As a faln Star his Glories melt away;
Like that extinguisht on the Ground he lies
Breathing his Soul into the ambient Skies,
Which strait embodyed in its Vehicle
Does in the Air like other Daemons dwell:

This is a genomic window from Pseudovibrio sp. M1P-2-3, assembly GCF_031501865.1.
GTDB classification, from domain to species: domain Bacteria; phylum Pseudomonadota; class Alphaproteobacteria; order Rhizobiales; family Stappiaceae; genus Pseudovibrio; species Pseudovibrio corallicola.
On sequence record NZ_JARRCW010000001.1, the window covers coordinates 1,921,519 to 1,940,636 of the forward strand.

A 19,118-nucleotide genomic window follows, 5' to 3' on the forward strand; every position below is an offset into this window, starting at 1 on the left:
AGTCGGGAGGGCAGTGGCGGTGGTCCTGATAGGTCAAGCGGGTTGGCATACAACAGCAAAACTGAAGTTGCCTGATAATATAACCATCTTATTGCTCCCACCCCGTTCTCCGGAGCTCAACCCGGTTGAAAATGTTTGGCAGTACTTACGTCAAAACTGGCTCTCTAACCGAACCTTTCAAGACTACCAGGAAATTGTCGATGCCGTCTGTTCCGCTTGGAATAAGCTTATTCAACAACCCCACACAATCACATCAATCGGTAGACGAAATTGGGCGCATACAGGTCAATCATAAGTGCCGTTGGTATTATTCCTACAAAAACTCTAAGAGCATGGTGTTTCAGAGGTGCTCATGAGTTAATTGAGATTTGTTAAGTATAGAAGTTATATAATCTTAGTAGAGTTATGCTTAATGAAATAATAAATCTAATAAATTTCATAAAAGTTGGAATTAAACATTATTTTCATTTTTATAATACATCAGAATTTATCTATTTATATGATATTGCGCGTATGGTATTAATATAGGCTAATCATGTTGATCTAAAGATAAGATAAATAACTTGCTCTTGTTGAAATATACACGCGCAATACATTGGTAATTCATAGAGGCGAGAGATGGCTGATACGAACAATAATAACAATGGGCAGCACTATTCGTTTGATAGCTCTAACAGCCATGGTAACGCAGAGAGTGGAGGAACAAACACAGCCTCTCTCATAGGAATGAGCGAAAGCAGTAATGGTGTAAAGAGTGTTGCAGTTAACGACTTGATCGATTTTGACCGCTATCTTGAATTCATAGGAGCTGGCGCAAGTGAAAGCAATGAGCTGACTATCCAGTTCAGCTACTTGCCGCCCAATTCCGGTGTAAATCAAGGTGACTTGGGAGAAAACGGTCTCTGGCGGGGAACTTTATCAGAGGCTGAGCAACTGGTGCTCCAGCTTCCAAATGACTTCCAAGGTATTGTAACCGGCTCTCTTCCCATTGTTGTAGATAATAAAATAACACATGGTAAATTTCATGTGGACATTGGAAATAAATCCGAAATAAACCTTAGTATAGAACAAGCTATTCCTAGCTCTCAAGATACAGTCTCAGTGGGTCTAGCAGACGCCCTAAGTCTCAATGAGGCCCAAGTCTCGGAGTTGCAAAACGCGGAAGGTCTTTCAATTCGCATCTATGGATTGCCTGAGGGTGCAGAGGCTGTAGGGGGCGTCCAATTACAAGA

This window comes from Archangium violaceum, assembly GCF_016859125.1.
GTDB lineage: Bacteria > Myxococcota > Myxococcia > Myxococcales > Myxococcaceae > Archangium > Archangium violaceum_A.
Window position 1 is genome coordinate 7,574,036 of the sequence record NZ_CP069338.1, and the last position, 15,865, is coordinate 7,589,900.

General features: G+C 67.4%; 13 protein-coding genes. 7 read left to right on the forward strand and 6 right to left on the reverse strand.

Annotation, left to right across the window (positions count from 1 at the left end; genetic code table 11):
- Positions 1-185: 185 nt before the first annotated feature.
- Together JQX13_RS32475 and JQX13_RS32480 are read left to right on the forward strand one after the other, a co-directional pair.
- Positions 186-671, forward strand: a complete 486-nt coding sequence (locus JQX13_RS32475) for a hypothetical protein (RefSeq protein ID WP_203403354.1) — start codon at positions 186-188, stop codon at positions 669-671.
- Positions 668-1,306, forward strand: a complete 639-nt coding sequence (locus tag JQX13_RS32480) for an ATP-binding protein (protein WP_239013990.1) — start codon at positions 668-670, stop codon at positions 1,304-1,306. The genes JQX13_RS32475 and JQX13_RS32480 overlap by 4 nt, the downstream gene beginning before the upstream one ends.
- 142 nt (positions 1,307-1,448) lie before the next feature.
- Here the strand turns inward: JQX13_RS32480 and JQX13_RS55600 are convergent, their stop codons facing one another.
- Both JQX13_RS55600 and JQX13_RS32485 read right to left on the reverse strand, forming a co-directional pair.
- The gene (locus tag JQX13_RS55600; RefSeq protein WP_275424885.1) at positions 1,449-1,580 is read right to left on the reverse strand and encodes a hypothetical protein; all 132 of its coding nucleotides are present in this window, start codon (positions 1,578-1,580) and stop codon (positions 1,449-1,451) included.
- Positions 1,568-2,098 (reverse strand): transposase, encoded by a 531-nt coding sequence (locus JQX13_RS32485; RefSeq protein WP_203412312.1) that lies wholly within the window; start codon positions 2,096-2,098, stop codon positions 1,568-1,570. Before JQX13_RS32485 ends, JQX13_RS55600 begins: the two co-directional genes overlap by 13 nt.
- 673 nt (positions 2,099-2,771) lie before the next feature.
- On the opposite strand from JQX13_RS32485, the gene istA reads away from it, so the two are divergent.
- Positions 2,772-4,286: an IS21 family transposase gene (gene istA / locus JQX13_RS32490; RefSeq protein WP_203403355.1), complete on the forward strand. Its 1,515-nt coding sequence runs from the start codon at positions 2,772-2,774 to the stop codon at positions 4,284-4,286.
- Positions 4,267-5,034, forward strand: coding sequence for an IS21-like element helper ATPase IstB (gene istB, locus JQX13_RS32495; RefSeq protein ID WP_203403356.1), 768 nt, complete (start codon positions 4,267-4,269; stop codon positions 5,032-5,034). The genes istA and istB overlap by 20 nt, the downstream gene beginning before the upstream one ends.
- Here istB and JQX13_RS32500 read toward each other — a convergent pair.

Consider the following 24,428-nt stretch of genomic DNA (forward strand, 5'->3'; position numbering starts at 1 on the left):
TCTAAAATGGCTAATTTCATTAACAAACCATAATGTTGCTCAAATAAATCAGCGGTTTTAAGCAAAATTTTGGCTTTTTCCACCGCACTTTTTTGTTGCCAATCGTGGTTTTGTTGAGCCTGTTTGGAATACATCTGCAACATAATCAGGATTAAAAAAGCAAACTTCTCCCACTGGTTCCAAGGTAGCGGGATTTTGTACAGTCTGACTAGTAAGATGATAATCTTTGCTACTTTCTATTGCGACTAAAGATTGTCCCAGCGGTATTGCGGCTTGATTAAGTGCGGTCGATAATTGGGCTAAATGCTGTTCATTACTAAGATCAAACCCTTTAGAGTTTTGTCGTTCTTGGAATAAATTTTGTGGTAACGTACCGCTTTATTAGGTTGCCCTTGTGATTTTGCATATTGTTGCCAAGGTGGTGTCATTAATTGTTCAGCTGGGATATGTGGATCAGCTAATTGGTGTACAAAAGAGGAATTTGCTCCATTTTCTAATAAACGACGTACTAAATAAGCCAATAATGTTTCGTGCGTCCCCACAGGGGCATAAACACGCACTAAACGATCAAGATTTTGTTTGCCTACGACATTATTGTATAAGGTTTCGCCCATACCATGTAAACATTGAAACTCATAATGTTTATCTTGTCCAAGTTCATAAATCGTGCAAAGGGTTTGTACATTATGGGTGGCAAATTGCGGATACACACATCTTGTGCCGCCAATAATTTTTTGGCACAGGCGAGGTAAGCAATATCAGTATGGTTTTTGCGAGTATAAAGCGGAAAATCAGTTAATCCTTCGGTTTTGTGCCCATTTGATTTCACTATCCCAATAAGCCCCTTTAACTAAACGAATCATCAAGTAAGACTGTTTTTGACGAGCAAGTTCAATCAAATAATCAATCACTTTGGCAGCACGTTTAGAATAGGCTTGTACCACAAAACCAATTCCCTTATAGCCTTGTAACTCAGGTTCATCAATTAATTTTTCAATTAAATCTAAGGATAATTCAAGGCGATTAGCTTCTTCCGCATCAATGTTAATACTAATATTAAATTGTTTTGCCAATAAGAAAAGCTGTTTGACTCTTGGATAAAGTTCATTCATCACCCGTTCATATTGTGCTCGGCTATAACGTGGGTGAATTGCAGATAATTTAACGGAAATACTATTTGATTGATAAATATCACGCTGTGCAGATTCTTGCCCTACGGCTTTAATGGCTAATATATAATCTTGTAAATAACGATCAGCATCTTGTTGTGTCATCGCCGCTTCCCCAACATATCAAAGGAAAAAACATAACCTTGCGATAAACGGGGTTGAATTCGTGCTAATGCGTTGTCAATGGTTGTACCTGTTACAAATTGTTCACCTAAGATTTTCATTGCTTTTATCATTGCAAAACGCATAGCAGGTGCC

And for a mixt Body representing the Nature of Daemons, the Moon; which some observing to be sub­ject to encrease and decrease, and wholly to disap­pear, have thought it very agreeable to the mutable Condition of Daemons; and have for this Reason ter­med her a Terrestrial Star, others Olympic Earth, and others the Inheritance and Possession of Proserpine both Heavenly and Earthly. As one then that should take from the World the Air, and remove it from between the Moon and the Earth, would dissolve the Continuation and Composition of the Universe, by leaving an empty Place in the Midst, without any Contexture to hold the Two Parts together; so those that do not allow Daemons, do oppose all Com­munication and Conference of the Gods with Men, seeing they destroy that Nature (as Plato says) which serves as an Interpreter and Messenger between 'em both; or else they constrain us to perplex and con­found [Page 17] all Things together, by mixing the Divine Nature with Human Passions, and plucking it down from Heaven, as the Women of Thessaly are said to do the Moon; which Fiction has met with Be­lief in some Women; because Aglaonice, the Daughter of Agetor being skilful in Astrology, made the Vulgar believe, that by Means of some Charms and Enchant­ments, she could bring the Moon down from Hea­ven. But as to us, let's not think there are any Oracles or Divinations without some Divinity, or that the Gods are not pleas'd with Sacrifices, and our Ser­vices, and other Ceremonies. And, on the other Hand, let's not think that God is present in them, or employs himself personally about them, but that he does commit them to his Officers the Daemons, who are the Spies and Scouts of the Gods, wandring and circuiting about at their Commands; some be­holding and ordering the sacred Ceremonies and Ob­lations offered to the Gods, others being employ'd to revenge and punish the high Misdemeanors and enormous Injustices of Men. There are moreover others, to whom Hesiod gives a very venerable Name, calling them, the Distributers of Riches, and Donor [...] of Largesses among Mortals; for the Gods have al­lowed them the Privilege, and granted them a Royal Commission to see them duly distributed. As informing here by the Way, that to be benifi­cent and liberal of Favors, is the proper Office of a King. For there is a Difference of Virtue between these Daemons, as much as between Men, and there are some of them in whom still there are some small Remains (tho weak and scarcely discernible) of the Sensitive and Irrational Soul, which like a small Quantity of Excrements and Superfluities, stay still behind. Others there are, in whom there abideth a greater Measure of these gross Humors, the Marks [Page 18] and Traces of which, are to be seen in many Places, by the odd and singular Ceremonies and Sacrifices which they require, as is vulgarly known. As to the Mysteries and secret Ceremonies, by which we may more clearly, than by any other Means, understand the Nature of Daemons; I shall, with Herodotus, be cautious in treating of that Matter. But as to the certain Feasts and direful Sacrifices, which are held as Unfortunate and Mournful Days, and are celebrated by eating raw Flesh, and which is torn with Men's Nails; or, other Days wherein they fast, and smite their Breasts; and, in several Places, where filthy and dishonest Words are uttered during the Sacrifices, I will never think this done on any of the God's Account, but ra­ther to avert, mollify, and appease the Wrath and Fury of some bad Daemons: for, 'tis not likely there ever was a God that expected or required men to be sacrificed to him, as has been anciently done, or re­ceived such kind of Sacrifices with Approbation. Nei­ther must we imagine 'twas for nothing, that Kings and Great Men have delivered their own Children to be sacrificed, or that they sacrificed them themselves with their own Hands; seeing, they intended hereby to avert and appease the Malice and Rancor of some Evil Spirits, or to satisfy the violent and raging Lusts of some, who either could not or would not enjoy them with their Bodies or by their Bodies. Even as Hercules be­sieged the City of Oechalia, for a Wench that was therein: so these Powerful and Tyrannical Daemons, requiring some Human Soul, which is still compassed with a Body, and yet not being able to satisfie their Lust by the Body; do therefore bring the Plague and Famin into Towns, raise Wars and Seditions, till such Time as they ob­tain and enjoy that which they love. Others, on the contrary (as I remember I observ'd in Candia, for I was some considerable Time there) celebrate a Feast, in [Page 19] which they shew the Figure of a Man without a Head saying, 'Tis Molus, the Father of Meriones, who having violently laid Hands on a Nymph, was after­wards seen without a Head. The Rapes committed on Boys or Girls; the long Voyages, Flights, Banish­ments and voluntary Services of the Gods, which are sung by the Poets, and related by the Celebration of their Wit or Power, are not Passions and Virtues sitting to be attributed to Gods but to Daemons. Neither is Aeschylus in the right when he says, ‘Divine Apollo banisht from the Sky.’ Nor Admetus in Sophocles; ‘My Cock by crowing led him to the Mill.’